Breaking down the Old Testament

Guest author: Brother Kieran Fenn

For Jesus himself the Old Testament (Hebrew Scriptures) was his Bible.

In the New Testament he quotes from the Book of Deuteronomy which concludes the Pentateuch, the most important section of the Bible for Jewish people.  Then he speaks the words of the prophet Isaiah, such a significant figure among the prophets of Israel.  And finally he draws on the Psalms at the heart of Wisdom literature.  The three sections of Pentateuch, Prophets, and Wisdom literature make up a large and important part of the Bible.

When St. Jerome said that “ignorance of the Scriptures is ignorance of Christ,” he meant both parts of the Bible which is a huge library of books.  You know there are different types of books in a library, all with their own ways of being written.  You may also be aware that different cultures have their own stories of how the world came to be, how humans came into existence, and often stories were told about why things are as they are.  Genesis offers us many of these things, the understanding of the Jewish people, but their central message is that God created the world.  HOW God did it belongs in the realm of earth science; WHO did is in the field of religion.

After 38 chapters on the ancestors of Israel, its matriarchs and patriarchs, we have the founding story of how the people became a nation (Exodus) and how they were to behave (Exodus to Deuteronomy).  Nobody expects you to struggle through much of this later material (e.g. Leviticus) but its aim to create a holy people is still with us.  Deuteronomy, on the result of good and bad behaviour, leads into everything from Joshua to II Kings and gives us the stories of famous Judges (Deborah and Samson) and Kings (David and Solomon).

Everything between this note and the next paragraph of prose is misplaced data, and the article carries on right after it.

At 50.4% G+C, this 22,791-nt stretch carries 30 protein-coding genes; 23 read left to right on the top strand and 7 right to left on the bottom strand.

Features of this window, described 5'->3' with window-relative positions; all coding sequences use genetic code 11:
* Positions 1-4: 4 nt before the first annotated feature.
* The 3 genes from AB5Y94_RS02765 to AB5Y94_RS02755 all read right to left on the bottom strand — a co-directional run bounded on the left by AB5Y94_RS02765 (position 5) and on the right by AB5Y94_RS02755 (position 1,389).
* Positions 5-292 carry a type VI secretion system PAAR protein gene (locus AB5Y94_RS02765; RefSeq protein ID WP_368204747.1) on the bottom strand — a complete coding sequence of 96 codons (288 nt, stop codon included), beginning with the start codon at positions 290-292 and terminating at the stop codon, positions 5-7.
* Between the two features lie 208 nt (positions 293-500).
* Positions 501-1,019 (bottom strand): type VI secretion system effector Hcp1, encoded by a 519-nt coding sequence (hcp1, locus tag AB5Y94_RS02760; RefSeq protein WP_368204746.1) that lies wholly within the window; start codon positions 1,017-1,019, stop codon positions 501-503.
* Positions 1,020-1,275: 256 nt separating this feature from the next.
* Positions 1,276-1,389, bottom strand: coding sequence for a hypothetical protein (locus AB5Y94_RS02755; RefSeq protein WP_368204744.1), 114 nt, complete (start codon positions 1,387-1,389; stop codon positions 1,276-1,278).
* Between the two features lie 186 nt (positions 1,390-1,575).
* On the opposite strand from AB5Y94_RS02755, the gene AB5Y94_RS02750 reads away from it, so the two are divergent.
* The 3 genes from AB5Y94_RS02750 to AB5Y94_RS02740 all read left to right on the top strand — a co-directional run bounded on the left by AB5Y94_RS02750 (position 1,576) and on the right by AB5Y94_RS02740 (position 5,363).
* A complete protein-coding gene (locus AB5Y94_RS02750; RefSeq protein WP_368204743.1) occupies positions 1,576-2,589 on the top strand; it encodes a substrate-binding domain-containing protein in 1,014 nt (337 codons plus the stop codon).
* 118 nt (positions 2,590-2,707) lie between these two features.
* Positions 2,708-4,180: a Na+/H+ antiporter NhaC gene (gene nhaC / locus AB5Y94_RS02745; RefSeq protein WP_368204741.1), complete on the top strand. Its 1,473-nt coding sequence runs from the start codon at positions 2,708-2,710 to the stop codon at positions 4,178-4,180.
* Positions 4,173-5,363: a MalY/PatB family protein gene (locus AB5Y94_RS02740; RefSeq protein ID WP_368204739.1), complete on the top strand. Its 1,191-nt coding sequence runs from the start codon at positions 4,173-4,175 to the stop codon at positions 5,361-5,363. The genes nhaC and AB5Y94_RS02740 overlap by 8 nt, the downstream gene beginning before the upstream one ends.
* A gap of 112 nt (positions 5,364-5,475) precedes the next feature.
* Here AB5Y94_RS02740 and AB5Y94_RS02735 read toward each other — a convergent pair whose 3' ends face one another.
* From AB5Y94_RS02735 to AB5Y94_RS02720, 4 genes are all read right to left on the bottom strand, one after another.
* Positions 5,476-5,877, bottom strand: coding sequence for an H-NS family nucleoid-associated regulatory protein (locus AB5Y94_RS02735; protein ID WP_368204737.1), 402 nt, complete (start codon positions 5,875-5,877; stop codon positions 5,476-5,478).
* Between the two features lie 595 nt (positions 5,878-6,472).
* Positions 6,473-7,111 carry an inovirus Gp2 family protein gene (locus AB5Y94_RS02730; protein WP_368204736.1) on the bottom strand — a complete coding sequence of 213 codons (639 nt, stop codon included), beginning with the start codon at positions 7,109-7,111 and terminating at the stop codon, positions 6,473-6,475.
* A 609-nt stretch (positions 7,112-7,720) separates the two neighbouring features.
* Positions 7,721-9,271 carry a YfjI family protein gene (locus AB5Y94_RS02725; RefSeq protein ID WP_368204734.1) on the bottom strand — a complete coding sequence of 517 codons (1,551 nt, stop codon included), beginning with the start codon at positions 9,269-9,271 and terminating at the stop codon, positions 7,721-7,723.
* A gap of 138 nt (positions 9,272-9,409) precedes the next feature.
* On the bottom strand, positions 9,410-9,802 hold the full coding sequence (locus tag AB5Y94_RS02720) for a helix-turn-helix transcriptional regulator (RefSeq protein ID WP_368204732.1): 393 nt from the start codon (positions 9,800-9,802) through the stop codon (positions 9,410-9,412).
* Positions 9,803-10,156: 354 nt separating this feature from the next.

To keep the King and people holy, to call them to account when they took wrong paths, was the responsibility of the prophets.  Amos and Hosea are the easiest to read as is the Book of Jonah, but to really understand them all you have to know something of their historical back ground and this is true of every book in the Bible.

Wisdom literature is a large area of the Bible.  It is full of wise sayings that grew up in families and court, Proverbs and Wisdom.  Among the books you have Job (easy to read the beginning and end but then you miss the great struggle in the middle!).  Psalms are for every occasion in life; try Psalm 23, 8, 127, or 130 to get the wide field of feelings involved.  Do not miss that beautiful Song of Songs that celebrates the love of human beings and the love of God because the Bible is God’s love story for all of us.

By Brother Kieran Fenn

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